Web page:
Poland's Bitter Spring

Coat of arms of Poland
Reuters / Fabrizio Bensch

It has been a dreadful spring here in Poland.

The country was barely coming to grips with the death of its president and other leaders near Katyn in April when intense rains in May and again in early June caused the worst flooding in more than a century — what the prime minister called the worst natural disaster in Polish history. Twenty people died, thousands more had to be evacuated, crops were wiped out, and damages totaled more than $3 billion. Entire towns remain off-limits. Here in Warsaw, residents nervously eyed the rising Vistula River, which slices through the city on its way north toward the Baltic.

Some people I talk to blame the government for not having strengthened defenses after the terrible 1997 floods. The major political parties, weeks before the June elections, make promises and counterpromises to flood victims. In the midst of all this, the average Pole is mostly worried about how he’s going to pay his bills.

If there is one hopeful development this spring, it may be the promise of a thaw in the icy relations between Poland and Russia.

My graduate students at Warsaw University’s Eastern Studies Center, where I taught a course this May on the recent history of East Central Europe since the fall of the Soviet Union, have surprising things to say about ongoing events. They are a diverse group. There are Poles, of course, and also Azerbaijanis, Belarusians, Georgians, Hungarians, Ukrainians, and Russians. I ask them what they make of the apparent rapprochement from Moscow, which seems to be the warmest since the days of Boris Yeltsin. Closer relations are a good thing, they tell me; no one could object to that. But, they warn me, Poland needs to be cautious. They ask me if I have seen the article in Rzeczpospolita, a Warsaw daily newspaper. I haven’t. One of them shows me the paper. Five Russian dissidents have published an open letter warning Poland not to trust Moscow in connection with the Katyn crash: “It seems that the Polish friends are demonstrating some naïveté, forgetting that the interests of the current Kremlin leadership and those of Russia’s neighbors do not converge.”

My class agrees. One Russian student remarks, “The Russian government’s current policy toward Poland can be characterized as one of soft power, which can quickly change and have an impact on the life of a ‘partner.’”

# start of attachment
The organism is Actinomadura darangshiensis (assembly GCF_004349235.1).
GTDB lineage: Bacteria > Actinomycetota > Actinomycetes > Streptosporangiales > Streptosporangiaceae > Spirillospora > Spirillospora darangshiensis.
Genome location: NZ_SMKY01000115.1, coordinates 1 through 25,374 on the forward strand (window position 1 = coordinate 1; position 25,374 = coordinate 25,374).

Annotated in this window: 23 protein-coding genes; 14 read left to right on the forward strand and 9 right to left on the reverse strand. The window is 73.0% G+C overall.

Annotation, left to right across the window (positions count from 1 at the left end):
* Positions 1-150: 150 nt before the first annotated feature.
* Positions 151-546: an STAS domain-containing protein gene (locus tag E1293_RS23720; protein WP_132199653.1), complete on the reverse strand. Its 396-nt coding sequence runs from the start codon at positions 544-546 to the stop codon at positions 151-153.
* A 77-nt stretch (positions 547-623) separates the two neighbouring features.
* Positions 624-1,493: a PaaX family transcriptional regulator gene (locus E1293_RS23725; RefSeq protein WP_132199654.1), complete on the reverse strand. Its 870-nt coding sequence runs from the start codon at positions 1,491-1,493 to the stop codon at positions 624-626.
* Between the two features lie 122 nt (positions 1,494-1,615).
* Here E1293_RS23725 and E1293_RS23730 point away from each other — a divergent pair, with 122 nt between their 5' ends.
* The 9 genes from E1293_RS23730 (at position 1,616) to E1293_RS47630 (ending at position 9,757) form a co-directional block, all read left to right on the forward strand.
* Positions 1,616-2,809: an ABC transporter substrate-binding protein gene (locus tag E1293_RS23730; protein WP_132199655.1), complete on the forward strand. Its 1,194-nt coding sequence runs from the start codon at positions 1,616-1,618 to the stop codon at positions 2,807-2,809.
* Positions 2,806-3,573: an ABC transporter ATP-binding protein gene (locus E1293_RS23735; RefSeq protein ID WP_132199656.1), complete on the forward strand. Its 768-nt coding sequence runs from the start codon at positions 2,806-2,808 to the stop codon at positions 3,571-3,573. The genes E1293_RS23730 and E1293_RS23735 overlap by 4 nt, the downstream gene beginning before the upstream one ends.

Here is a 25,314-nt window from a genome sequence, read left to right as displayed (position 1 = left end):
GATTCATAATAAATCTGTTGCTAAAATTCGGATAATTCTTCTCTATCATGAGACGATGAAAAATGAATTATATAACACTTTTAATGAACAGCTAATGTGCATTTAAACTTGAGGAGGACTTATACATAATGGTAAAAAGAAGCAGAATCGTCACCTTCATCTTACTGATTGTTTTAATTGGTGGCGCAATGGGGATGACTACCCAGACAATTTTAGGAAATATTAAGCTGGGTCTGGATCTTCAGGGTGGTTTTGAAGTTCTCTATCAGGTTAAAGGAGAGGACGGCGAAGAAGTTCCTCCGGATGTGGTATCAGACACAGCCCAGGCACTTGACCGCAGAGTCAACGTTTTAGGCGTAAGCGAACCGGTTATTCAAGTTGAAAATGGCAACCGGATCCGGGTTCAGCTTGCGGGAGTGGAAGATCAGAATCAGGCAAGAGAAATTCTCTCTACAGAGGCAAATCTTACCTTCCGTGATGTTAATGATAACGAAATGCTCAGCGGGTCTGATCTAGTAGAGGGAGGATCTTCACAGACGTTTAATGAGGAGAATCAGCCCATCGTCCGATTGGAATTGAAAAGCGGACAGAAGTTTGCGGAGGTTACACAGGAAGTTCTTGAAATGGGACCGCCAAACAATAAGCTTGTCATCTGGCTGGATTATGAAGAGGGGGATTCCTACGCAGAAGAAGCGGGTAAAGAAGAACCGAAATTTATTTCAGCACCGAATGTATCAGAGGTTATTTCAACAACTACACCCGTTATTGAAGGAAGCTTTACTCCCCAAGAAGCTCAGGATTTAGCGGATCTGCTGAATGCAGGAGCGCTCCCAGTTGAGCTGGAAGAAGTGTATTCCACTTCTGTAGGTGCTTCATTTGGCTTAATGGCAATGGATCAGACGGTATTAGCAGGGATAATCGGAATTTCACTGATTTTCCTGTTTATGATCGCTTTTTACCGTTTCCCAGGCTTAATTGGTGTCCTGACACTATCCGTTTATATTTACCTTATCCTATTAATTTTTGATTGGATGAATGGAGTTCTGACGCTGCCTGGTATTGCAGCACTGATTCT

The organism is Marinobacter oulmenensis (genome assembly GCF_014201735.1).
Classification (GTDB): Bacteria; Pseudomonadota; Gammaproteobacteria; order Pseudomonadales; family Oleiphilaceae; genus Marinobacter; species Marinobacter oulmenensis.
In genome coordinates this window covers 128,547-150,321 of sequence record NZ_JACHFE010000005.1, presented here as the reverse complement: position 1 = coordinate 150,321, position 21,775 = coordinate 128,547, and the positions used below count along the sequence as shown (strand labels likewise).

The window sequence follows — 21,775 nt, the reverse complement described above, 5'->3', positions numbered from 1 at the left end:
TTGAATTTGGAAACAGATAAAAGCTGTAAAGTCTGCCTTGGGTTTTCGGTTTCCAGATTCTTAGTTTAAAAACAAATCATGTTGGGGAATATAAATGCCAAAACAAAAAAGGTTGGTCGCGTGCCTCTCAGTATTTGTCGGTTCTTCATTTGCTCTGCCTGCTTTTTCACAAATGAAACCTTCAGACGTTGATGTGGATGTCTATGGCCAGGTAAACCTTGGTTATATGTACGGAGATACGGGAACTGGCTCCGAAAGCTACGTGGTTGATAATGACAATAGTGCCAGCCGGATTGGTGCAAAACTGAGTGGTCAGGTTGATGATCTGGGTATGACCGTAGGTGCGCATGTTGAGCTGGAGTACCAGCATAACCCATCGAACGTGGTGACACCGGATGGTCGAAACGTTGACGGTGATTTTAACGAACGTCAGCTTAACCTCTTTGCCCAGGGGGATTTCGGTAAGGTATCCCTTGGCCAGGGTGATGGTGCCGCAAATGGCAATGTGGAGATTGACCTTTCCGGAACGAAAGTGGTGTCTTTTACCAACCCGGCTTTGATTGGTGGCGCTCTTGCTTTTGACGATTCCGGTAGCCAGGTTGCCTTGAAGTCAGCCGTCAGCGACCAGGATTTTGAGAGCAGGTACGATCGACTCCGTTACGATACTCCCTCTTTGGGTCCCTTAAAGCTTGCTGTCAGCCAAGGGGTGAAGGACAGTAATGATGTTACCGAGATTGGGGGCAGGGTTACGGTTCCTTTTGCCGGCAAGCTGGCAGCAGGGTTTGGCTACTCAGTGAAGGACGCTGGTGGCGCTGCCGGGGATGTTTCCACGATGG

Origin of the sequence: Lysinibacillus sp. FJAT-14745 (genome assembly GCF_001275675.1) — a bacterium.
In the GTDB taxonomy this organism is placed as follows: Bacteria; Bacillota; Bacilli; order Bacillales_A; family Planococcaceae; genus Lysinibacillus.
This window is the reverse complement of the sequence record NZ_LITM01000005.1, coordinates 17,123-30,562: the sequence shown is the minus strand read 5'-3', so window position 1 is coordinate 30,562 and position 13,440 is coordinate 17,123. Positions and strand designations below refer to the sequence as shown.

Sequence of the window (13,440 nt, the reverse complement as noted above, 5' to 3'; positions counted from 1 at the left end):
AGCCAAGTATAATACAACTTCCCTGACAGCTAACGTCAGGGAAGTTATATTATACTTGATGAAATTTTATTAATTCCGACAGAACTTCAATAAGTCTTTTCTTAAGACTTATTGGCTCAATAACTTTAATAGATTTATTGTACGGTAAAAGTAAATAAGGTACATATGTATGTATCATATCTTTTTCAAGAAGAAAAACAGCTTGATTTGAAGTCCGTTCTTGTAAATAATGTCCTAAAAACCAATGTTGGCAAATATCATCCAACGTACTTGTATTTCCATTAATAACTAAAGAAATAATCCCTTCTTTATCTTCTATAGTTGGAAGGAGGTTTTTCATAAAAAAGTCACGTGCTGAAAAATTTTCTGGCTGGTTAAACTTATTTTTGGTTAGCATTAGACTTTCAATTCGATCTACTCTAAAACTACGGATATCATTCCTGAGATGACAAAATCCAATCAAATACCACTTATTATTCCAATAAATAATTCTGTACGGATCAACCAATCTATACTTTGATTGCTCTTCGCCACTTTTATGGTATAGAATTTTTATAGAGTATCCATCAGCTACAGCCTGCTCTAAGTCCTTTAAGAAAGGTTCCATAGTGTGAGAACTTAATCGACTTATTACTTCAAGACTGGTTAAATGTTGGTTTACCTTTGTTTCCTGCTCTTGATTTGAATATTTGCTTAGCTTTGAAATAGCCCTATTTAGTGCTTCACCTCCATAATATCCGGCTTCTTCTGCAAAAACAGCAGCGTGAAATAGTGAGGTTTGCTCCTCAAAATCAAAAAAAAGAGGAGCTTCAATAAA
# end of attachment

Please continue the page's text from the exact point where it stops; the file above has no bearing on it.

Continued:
After class, walking along Ulica Krolewska, past the Tomb of the Unknown Soldier, toward the subway that will take me home, I am reminded that that kind of exchange is what makes being here from time to time so valuable.

Katyn I and Katyn II

Poles were horrified when they turned on their radios and televisions on April 10 and heard that President Lech Kaczynski, his wife, Maria, and 94 others — a cross section of Poland’s political elite — had been killed when their airplane crashed in the woods of Smolensk, Russia. The delegation had been flying to Katyn, where in April 1940 the Soviet NKVD massacred more than 4000 Polish officers and reserve officers.

On the plane were 2 presidential candidates, 3 senators, 15 parliamentary representatives, clergy, members of the families of the Katyn victims, and the heads of the various services of the Polish armed forces. Two vice ministers responsible for relations with NATO and with Russia also perished in the disaster.

Not since the death of Pope John Paul II five years before had the Polish people been so shaken. Most of them did not go to work for a week. For 10 days they watched the planes come in with coffins and saw the processions of Mercedes hearses. (The country had neither enough hearses nor caskets; extra hearses had to be brought in from Germany and special caskets from Italy.) But then, no country is ever prepared to have nearly 100 of its leaders killed and then have public funerals for all of them. The sense of disbelief was intensified by the fact that the tragedy had occurred in, of all places, Katyn.

In September 1939, while the Poles were fighting the Germans to the west, north, and south, the Soviets invaded eastern Poland and captured hundreds of thousands of POWs. Most of the Polish enlisted personnel were allowed to go home, while the officers were kept in three holding camps. Andrzej Wajda’s 2007 film Katyn re-creates the soldiers’ confusion and their families’ anguish, as many who thought that they were being transferred to different camps and better situations were murdered.

In all, the Soviets killed about 22,000 officers and reserve officers, along with doctors, professors, and other professionals — the elite of Poland — and for decades blamed the Germans. The Communist Party of the Russian Federation, the second-largest party in Russia, blames them even today.

Krakow's market square during the April 18, 2010 funeral ceremony for Polish President Lech Kaczynski and his wife, Maria
Krakow's market square during the April 18, 2010 funeral ceremony for Polish President Lech Kaczynski and his wife, Maria

Until 1989, the Communist Party line in Poland was, “We don’t talk about Katyn.” In Polish schools, children were not told about the massacre unless a teacher was willing to risk the consequences.